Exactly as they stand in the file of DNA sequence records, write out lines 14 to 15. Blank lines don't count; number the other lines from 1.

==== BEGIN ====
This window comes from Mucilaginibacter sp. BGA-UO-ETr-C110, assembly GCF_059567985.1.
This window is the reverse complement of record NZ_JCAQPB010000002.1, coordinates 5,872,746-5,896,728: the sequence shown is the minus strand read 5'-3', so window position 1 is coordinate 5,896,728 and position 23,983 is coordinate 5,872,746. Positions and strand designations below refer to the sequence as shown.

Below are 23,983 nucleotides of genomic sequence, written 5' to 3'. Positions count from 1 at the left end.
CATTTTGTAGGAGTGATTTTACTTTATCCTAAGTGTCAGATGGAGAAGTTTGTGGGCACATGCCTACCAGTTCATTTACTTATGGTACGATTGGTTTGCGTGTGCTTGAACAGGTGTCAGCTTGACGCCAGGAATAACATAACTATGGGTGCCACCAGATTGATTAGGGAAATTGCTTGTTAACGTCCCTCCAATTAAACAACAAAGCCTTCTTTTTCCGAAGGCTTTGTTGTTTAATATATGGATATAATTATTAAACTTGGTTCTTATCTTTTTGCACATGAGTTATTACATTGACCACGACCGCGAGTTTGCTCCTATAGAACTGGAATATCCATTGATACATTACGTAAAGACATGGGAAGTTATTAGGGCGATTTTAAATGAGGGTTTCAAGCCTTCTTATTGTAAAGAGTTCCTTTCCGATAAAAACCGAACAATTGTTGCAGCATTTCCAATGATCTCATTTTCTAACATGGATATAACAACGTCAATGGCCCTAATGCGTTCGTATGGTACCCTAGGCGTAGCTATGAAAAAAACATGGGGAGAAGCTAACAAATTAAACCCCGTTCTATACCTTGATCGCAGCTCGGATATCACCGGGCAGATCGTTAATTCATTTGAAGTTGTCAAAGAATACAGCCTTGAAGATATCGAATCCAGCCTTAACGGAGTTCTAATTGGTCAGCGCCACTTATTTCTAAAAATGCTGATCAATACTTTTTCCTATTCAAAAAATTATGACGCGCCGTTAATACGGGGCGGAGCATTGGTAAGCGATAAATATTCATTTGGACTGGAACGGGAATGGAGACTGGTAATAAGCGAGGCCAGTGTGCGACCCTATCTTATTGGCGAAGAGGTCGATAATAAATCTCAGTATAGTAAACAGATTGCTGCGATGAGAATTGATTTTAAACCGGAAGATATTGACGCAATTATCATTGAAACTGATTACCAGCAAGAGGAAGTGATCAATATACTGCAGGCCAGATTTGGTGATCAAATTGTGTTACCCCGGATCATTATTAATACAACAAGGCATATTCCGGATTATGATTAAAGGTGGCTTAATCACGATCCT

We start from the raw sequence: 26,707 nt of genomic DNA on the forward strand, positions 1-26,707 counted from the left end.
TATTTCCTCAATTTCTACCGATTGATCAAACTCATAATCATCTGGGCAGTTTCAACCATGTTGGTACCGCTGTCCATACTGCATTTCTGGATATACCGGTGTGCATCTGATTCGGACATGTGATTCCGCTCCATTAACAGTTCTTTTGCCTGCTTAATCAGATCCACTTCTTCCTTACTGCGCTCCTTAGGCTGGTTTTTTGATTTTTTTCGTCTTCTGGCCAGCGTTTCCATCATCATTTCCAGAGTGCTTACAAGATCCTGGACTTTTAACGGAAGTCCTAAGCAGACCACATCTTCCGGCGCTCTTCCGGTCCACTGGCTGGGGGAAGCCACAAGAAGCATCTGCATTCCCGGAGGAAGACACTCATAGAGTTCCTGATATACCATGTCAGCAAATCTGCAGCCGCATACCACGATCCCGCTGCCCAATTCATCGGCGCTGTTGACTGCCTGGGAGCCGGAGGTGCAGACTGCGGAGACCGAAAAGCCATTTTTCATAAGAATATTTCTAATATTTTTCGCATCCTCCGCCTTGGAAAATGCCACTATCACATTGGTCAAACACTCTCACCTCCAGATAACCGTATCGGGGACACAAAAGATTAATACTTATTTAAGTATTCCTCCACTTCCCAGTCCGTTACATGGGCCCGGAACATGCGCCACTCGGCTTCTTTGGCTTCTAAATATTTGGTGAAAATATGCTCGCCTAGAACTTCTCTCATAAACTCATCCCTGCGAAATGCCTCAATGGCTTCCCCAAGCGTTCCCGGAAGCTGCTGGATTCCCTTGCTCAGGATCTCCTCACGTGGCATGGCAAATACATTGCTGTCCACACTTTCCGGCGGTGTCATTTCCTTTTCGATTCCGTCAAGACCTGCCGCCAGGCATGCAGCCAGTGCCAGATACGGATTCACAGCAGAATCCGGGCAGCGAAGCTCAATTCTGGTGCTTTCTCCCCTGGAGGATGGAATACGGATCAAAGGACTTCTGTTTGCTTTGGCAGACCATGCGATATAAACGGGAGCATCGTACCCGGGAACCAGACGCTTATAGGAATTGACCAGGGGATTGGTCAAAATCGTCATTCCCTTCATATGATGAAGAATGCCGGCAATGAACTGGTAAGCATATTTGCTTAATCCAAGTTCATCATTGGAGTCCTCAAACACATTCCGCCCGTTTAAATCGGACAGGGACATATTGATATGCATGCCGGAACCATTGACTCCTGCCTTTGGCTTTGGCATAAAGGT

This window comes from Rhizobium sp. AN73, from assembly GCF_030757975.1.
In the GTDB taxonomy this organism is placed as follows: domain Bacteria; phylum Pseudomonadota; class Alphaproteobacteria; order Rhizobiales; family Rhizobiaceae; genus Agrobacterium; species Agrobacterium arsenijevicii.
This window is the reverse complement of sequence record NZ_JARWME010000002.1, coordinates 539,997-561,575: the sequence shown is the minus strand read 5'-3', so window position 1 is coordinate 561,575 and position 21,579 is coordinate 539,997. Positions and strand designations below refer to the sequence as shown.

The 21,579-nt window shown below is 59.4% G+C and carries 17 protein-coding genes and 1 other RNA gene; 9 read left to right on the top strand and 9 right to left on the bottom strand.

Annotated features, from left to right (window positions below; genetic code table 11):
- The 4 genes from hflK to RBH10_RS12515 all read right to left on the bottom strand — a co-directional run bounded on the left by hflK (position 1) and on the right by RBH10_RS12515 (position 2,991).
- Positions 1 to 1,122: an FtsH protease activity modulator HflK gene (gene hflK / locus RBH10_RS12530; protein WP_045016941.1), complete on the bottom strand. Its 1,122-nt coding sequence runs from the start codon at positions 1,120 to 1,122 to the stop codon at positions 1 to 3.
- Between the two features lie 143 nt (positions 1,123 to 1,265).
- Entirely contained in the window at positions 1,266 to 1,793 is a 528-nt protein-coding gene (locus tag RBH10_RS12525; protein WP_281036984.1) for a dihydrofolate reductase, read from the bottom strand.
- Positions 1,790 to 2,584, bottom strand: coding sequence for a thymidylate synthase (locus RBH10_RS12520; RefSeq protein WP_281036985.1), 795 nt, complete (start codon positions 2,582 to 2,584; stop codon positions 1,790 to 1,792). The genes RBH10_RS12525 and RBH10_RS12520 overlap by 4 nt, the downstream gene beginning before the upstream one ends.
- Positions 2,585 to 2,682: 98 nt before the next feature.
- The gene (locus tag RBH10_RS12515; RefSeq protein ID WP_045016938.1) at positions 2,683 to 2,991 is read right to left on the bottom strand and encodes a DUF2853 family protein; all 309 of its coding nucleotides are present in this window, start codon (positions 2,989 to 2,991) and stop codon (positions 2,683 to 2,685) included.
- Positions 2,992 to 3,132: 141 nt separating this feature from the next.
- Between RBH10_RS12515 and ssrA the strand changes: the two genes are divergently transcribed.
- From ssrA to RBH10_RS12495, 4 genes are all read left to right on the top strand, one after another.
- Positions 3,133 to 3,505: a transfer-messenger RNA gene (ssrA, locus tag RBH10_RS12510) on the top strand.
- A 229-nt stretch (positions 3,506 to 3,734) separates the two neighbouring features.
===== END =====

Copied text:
- Between the two features lie 143 nt (positions 1,123 to 1,265).
- Entirely contained in the window at positions 1,266 to 1,793 is a 528-nt protein-coding gene (locus tag RBH10_RS12525; protein WP_281036984.1) for a dihydrofolate reductase, read from the bottom strand.